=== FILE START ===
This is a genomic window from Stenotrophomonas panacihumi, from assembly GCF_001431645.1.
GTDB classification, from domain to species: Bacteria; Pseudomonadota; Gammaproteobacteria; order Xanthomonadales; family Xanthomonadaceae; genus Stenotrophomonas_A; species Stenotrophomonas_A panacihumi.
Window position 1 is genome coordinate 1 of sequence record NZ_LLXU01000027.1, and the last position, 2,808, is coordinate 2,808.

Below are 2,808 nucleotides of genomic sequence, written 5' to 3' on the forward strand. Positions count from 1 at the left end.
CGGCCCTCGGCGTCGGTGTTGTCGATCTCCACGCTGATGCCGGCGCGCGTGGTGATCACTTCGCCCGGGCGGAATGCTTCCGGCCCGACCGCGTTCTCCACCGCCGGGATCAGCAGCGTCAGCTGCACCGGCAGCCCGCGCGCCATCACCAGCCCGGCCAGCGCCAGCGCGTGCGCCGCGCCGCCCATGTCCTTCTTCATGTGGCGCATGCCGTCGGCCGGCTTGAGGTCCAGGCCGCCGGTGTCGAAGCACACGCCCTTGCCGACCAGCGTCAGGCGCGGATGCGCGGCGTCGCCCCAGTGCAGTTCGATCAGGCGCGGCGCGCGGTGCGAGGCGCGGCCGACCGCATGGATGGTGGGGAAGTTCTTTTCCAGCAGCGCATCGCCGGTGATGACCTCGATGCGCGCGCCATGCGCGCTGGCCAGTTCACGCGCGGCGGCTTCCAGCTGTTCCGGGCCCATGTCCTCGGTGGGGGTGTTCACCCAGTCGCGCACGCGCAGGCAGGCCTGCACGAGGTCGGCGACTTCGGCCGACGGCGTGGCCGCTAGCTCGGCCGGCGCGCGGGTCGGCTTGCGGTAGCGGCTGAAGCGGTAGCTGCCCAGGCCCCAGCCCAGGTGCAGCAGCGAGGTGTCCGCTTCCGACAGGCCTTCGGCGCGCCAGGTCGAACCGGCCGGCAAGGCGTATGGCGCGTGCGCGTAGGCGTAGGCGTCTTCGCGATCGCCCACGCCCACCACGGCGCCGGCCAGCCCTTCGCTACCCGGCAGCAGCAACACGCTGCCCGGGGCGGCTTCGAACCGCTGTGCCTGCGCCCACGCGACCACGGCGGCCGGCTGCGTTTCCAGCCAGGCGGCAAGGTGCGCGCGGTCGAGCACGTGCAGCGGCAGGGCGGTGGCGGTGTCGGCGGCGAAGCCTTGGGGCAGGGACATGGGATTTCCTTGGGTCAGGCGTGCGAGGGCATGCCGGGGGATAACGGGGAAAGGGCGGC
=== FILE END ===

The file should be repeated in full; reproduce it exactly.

This is a genomic window from Stenotrophomonas panacihumi, from assembly GCF_001431645.1.
GTDB classification, from domain to species: Bacteria; Pseudomonadota; Gammaproteobacteria; order Xanthomonadales; family Xanthomonadaceae; genus Stenotrophomonas_A; species Stenotrophomonas_A panacihumi.
Window position 1 is genome coordinate 1 of sequence record NZ_LLXU01000027.1, and the last position, 2,808, is coordinate 2,808.

Below are 2,808 nucleotides of genomic sequence, written 5' to 3' on the forward strand. Positions count from 1 at the left end.
CGGCCCTCGGCGTCGGTGTTGTCGATCTCCACGCTGATGCCGGCGCGCGTGGTGATCACTTCGCCCGGGCGGAATGCTTCCGGCCCGACCGCGTTCTCCACCGCCGGGATCAGCAGCGTCAGCTGCACCGGCAGCCCGCGCGCCATCACCAGCCCGGCCAGCGCCAGCGCGTGCGCCGCGCCGCCCATGTCCTTCTTCATGTGGCGCATGCCGTCGGCCGGCTTGAGGTCCAGGCCGCCGGTGTCGAAGCACACGCCCTTGCCGACCAGCGTCAGGCGCGGATGCGCGGCGTCGCCCCAGTGCAGTTCGATCAGGCGCGGCGCGCGGTGCGAGGCGCGGCCGACCGCATGGATGGTGGGGAAGTTCTTTTCCAGCAGCGCATCGCCGGTGATGACCTCGATGCGCGCGCCATGCGCGCTGGCCAGTTCACGCGCGGCGGCTTCCAGCTGTTCCGGGCCCATGTCCTCGGTGGGGGTGTTCACCCAGTCGCGCACGCGCAGGCAGGCCTGCACGAGGTCGGCGACTTCGGCCGACGGCGTGGCCGCTAGCTCGGCCGGCGCGCGGGTCGGCTTGCGGTAGCGGCTGAAGCGGTAGCTGCCCAGGCCCCAGCCCAGGTGCAGCAGCGAGGTGTCCGCTTCCGACAGGCCTTCGGCGCGCCAGGTCGAACCGGCCGGCAAGGCGTATGGCGCGTGCGCGTAGGCGTAGGCGTCTTCGCGATCGCCCACGCCCACCACGGCGCCGGCCAGCCCTTCGCTACCCGGCAGCAGCAACACGCTGCCCGGGGCGGCTTCGAACCGCTGTGCCTGCGCCCACGCGACCACGGCGGCCGGCTGCGTTTCCAGCCAGGCGGCAAGGTGCGCGCGGTCGAGCACGTGCAGCGGCAGGGCGGTGGCGGTGTCGGCGGCGAAGCCTTGGGGCAGGGACATGGGATTTCCTTGGGTCAGGCGTGCGAGGGCATGCCGGGGGATAACGGGGAAAGGGCGGC